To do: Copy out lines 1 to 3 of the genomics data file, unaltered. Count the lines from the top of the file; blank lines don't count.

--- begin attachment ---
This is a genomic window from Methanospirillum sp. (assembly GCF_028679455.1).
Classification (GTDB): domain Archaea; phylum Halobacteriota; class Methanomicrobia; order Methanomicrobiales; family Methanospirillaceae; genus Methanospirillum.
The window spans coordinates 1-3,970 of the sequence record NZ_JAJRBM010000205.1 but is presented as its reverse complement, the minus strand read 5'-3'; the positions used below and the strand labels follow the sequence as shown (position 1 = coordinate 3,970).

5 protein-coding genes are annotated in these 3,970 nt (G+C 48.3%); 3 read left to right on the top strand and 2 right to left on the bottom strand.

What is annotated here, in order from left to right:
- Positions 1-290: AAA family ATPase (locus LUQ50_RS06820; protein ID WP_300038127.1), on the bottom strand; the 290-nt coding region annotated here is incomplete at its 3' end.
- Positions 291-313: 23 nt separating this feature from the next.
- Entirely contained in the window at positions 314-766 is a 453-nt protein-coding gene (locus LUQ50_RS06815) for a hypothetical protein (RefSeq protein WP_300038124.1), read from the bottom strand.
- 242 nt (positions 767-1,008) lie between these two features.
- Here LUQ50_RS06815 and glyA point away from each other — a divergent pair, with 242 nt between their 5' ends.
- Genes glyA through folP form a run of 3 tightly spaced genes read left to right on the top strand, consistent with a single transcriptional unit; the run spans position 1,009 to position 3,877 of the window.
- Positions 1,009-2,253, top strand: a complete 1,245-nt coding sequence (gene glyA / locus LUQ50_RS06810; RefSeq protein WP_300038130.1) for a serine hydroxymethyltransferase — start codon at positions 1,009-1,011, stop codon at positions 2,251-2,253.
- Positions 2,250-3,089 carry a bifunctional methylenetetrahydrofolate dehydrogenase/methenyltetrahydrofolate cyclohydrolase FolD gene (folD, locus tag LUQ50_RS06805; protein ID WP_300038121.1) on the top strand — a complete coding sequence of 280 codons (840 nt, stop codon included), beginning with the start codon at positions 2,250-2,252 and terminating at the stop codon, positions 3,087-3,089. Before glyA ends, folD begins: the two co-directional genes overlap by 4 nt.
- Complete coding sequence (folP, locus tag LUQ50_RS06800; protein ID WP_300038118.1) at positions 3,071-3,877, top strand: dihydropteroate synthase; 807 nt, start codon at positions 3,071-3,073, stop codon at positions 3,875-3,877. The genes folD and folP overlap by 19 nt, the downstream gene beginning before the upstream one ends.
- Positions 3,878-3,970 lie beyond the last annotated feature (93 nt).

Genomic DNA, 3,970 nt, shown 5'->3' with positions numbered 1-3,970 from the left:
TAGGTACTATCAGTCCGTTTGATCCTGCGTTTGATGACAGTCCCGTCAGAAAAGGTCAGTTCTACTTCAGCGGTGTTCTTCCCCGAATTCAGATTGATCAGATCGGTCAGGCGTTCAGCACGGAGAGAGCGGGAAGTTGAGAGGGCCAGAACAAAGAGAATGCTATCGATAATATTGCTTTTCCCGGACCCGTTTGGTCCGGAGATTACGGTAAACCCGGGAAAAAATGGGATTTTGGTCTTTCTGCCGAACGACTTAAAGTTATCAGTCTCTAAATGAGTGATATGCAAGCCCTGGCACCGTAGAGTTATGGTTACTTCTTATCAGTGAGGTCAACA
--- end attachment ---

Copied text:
This is a genomic window from Methanospirillum sp. (assembly GCF_028679455.1).
Classification (GTDB): domain Archaea; phylum Halobacteriota; class Methanomicrobia; order Methanomicrobiales; family Methanospirillaceae; genus Methanospirillum.
The window spans coordinates 1-3,970 of the sequence record NZ_JAJRBM010000205.1 but is presented as its reverse complement, the minus strand read 5'-3'; the positions used below and the strand labels follow the sequence as shown (position 1 = coordinate 3,970).